Federal budget cuts 19,000 jobs, boosts energy projects
Published Thursday, March 29, 2012 10:25PM EDT
Last Updated Saturday, May 19, 2012 7:52AM EDT
OTTAWA - The federal public service will be slashed by more than 19,000 jobs over the next three years as the Conservatives use their majority status to move towards a leaner, more efficient government and strive to create jobs and eliminate the deficit.
Finance Minister Jim Flaherty's Federal Budget 2012, released Thursday, proposes $5.2 billion in cuts to departmental spending and includes plans to eliminate the penny, extend the age of eligibility for Old Age Security by two years, and change the retirement age by five years for federal public employees.
"The choices we have made are substantial, they are responsible and, in our view, they are certainly necessary," Flaherty told reporters inside the lockup in Ottawa.
Flaherty made it clear the budget is largely about job creation and unlocking opportunities to sell energy resources to foreign markets -- the track the Conservatives see as the way forward for the economy.
On that front, the budget announced a "one project, one review, " system that would streamline and speed-up approvals for projects such as the Northern Gateway pipeline, which would run from Alberta to the West Coast to feed Canadian oil to the Asian market.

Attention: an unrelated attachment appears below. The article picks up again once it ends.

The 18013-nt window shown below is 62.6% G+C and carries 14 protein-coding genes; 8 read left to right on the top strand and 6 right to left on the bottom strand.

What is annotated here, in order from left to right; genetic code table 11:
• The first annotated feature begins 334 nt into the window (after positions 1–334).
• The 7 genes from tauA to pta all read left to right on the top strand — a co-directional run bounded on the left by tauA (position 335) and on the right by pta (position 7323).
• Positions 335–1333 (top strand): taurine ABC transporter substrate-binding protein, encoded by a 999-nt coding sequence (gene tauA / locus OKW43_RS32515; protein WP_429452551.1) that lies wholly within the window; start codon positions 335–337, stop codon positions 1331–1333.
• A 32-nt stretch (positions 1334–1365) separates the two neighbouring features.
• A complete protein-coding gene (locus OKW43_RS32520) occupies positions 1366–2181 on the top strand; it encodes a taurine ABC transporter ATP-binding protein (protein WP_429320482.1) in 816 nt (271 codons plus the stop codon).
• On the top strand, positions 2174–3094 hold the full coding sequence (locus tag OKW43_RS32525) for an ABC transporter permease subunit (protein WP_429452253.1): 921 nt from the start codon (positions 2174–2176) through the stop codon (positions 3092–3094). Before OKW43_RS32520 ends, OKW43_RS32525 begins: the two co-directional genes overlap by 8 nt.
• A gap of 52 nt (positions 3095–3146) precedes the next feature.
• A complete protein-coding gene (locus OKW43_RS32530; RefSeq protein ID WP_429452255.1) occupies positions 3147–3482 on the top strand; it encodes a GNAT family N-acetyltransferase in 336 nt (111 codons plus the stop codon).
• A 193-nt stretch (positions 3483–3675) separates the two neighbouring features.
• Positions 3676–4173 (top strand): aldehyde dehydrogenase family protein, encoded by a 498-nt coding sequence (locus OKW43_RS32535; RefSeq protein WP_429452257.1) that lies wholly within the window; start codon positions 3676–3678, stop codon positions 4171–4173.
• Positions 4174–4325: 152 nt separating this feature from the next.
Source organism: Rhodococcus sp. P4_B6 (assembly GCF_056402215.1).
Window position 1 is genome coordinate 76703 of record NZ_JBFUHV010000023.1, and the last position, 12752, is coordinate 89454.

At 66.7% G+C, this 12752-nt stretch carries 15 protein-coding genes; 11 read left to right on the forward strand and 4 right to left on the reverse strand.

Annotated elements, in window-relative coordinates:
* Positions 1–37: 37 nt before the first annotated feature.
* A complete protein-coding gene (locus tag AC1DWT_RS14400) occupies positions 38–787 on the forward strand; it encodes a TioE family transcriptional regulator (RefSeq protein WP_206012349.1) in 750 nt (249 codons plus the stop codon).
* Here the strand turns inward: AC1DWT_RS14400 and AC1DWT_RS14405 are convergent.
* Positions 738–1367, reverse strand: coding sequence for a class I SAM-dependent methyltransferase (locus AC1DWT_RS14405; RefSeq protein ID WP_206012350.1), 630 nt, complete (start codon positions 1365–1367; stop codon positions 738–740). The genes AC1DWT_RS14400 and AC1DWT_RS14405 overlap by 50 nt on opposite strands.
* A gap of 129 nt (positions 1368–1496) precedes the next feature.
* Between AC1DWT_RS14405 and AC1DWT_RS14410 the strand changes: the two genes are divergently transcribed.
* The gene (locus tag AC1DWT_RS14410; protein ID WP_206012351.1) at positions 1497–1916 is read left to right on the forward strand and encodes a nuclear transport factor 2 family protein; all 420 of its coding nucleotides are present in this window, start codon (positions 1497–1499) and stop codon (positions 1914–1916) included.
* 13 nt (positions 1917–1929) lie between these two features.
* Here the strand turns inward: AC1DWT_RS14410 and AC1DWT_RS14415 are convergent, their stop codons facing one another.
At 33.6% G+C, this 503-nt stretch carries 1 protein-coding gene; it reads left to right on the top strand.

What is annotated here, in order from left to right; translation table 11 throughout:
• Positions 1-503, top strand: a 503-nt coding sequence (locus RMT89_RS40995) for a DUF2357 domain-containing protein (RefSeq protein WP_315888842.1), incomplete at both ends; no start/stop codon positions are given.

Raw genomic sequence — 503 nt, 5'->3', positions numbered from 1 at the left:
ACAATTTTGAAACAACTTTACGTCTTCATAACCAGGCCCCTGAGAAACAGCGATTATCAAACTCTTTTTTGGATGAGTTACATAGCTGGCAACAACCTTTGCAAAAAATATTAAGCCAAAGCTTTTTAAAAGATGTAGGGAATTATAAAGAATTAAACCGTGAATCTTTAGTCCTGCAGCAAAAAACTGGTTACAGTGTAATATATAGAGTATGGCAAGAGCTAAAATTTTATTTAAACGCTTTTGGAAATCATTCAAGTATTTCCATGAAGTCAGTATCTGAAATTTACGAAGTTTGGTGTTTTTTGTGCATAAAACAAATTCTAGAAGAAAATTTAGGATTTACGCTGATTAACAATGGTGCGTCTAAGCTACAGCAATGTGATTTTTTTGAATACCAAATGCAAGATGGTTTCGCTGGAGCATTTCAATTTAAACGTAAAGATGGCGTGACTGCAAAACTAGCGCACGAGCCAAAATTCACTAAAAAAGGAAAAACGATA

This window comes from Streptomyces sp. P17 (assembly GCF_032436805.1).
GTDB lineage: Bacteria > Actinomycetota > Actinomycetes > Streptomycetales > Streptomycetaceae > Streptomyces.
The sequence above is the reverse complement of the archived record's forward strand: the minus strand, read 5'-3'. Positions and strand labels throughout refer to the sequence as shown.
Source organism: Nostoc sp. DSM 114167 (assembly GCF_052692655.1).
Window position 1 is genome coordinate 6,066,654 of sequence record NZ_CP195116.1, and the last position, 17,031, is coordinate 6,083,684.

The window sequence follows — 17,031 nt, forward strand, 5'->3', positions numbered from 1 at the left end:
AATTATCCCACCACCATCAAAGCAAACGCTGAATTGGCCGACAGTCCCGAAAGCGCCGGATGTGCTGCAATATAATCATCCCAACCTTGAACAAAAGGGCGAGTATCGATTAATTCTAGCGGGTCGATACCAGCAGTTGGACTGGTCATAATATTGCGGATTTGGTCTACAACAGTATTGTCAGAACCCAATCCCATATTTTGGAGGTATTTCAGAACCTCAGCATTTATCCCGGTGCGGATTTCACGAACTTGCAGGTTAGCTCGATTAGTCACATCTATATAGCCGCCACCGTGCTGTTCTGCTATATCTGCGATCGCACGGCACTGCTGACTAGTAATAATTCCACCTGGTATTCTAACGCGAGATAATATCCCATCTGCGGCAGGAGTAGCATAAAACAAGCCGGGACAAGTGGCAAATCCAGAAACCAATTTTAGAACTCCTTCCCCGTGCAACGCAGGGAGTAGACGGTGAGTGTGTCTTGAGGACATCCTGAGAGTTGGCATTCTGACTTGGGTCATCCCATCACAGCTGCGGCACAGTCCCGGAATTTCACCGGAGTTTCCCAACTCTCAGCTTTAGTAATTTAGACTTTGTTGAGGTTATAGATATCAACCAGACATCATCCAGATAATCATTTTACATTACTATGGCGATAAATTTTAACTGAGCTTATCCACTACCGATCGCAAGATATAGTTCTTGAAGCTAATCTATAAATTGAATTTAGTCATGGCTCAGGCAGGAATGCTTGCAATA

"The booming economies of the Asia-Pacific region are a huge and increasing source of demand, but Canada is not the only country to which they can turn. If we fail to act now, this historic window of opportunity will close," Flaherty said in prepared remarks.
While deep cuts had been rumoured, Flaherty said the government has opted for a more modest path toward balancing the budget.
"I think that fortunately, Canada is in a good situation, relatively speaking," he told CTV's Power Play, moments after delivering the budget in Parliament.
"We don't have to force it, and be draconian and dramatic," he said.